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Veteran Aldo Arce Receives NIH Diversity Grant to Research Alzheimer’s Disease Under Dr. Derick Han

As the son of Mexican immigrants and a first-generation college student, Keck Graduate Institute (KGI) Research Assistant Aldo Arce knew that it was up to him to seek out opportunities to help him achieve his goals. He has done this by first serving in the military and now receiving a Diversity Supplement Grant from the National Institute of Health (NIH). This grant will allow him to research Alzheimer’s Disease as a full-time tech for Dr. Derick Han, associate professor of biopharmaceutical sciences, at KGI.

“Growing up, I was the youngest of three boys, and my mom told us that her job was primarily to provide us with food, clothing, and shelter,” Arce said. “Our job was to go to school and perform. That really stuck with me because nobody helped me with my homework. My mom had a limited education coming from Mexico, and my older brothers didn’t really want to—there’s a 10-year age difference between us.”

Therefore, Arce had to learn everything by himself. This presented challenges, along with the fact that he had no access to a home computer.

The first time that Arce seriously considered higher education was after his oldest brother served in the military and then enrolled in college. Arce discovered that military service would give him the financial means to attend college, and he followed in his brother’s footsteps.

Not only did his service enable him to pursue a college education, but his military experience in itself provided Arce with valuable insights that would shape his future. After getting injured during a training exercise and undergoing years of therapy and treatments, he was sent to Walter Reed National Military Medical Center for a surgical procedure.

“After my surgery—which lasted three to four hours—my doctors told me that I would have a semi-normal life again,” Arce said. “That really surprised me. While I will probably never go back to 100% of the level of physical fitness that I had before my injury, I was still impressed with how successful the surgery was.”

At the same time, Arce saw how many veterans were not so fortunate. Some had to have their limbs amputated. Others suffered from debilitating Traumatic Brain Injuries—including one of his squad leaders.

“That really motivated me to study biology so I could go into medicine—to help the veterans who have experienced these setbacks,” Arce said. “Because while I’m still dealing with some effects from my injury, many have it much worse.”

After completing his service in 2017, Arce enrolled at Chaffey College, which he attended for a year before transferring to the University of La Verne, where he just graduated. At La Verne, many of his professors engaged with him and worked with him one-on-one to master the material, including Professor Dr. Jerome Garcia—one of Han’s collaborators.

“Dr. Garcia guided me down the path of research, which has been really interesting because I didn’t know students had that opportunity during their undergraduate development,” Arce said.

Arce delved deeply into biology as he studied the effects of urban oil drilling on cell viability.

“It was fascinating to learn how one small component within a cell can affect the whole organism,” Arce said. “Because a cell seems so small and insignificant, but when you look at the big picture, you see how it all fits together.”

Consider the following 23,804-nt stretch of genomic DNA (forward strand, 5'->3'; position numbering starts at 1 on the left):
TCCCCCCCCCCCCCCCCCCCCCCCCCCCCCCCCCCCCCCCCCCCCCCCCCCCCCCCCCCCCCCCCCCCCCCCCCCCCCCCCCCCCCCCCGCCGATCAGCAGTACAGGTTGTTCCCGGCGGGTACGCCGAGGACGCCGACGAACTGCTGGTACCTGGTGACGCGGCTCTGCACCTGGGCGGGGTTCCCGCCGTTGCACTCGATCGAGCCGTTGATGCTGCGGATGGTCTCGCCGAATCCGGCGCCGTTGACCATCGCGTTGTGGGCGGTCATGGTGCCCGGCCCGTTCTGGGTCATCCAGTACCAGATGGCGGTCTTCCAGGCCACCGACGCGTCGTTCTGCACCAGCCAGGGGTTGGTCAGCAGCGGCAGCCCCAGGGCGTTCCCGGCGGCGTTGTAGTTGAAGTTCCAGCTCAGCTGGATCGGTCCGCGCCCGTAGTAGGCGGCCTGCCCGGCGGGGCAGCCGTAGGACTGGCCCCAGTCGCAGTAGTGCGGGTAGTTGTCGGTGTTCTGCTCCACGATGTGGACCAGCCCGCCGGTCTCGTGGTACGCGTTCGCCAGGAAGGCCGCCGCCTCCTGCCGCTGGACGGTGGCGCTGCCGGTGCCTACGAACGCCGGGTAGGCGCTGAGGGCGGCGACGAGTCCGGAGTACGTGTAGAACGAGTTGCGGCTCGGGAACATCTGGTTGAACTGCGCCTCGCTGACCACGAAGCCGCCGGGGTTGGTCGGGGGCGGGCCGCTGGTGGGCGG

Before graduation from the University of La Verne, Arce worked with Dr. Garcia and Han to apply for the NIH Diversity Supplement Grant, which he received in June. The grant covers Arce’s salary, travel to attend scientific meetings, and mentorship from Han and Garcia.

The goal of the Diversity Grant is to determine the impact of alcohol intake on the liver and, in turn, evaluate potential correlations between alcoholism and Alzheimer’s Disease. Arce’s responsibilities include assisting Han with research and running experiments. So far, the research has been eye-opening for Arce.

“Most cultures in the world consume alcohol,” Arce said. “When you really think about it, you can see how it’s toxic because you use alcohol to disinfect wounds, but it’s still surprising to discover how a social activity can impact your health in such a negative manner.”

Arce’s primary goal with this research position is to sharpen his critical thinking skills when reviewing medical literature, which will help him succeed in medical school and eventually in a career as a doctor.

“You must think critically when you assess your patients because your patients aren’t going to tell you why they’re experiencing these symptoms,” Arce said. “I also want to improve my ability to focus, my attention to detail, and my time management skills—all those soft skills—as well as hard skills like developing my proficiency with Microsoft Excel, performing experiments, and being able to accurately describe an experiment to anybody that asks.”

His long-term goal is to go into orthopedics or trauma, both of which would potentially enable him to treat other veterans who have suffered serious injuries or are in a life-or-death situation. However, he is open to pursuing other areas of medicine and is excited to gain exposure to these fields through his rotations.

“Aldo is an intelligent young student who served his country in the army,” Han said. “The NIH diversity grant will provide Aldo an excellent opportunity to research Alzheimer’s disease in my lab that would be really beneficial to his medical school application and a career in medicine.”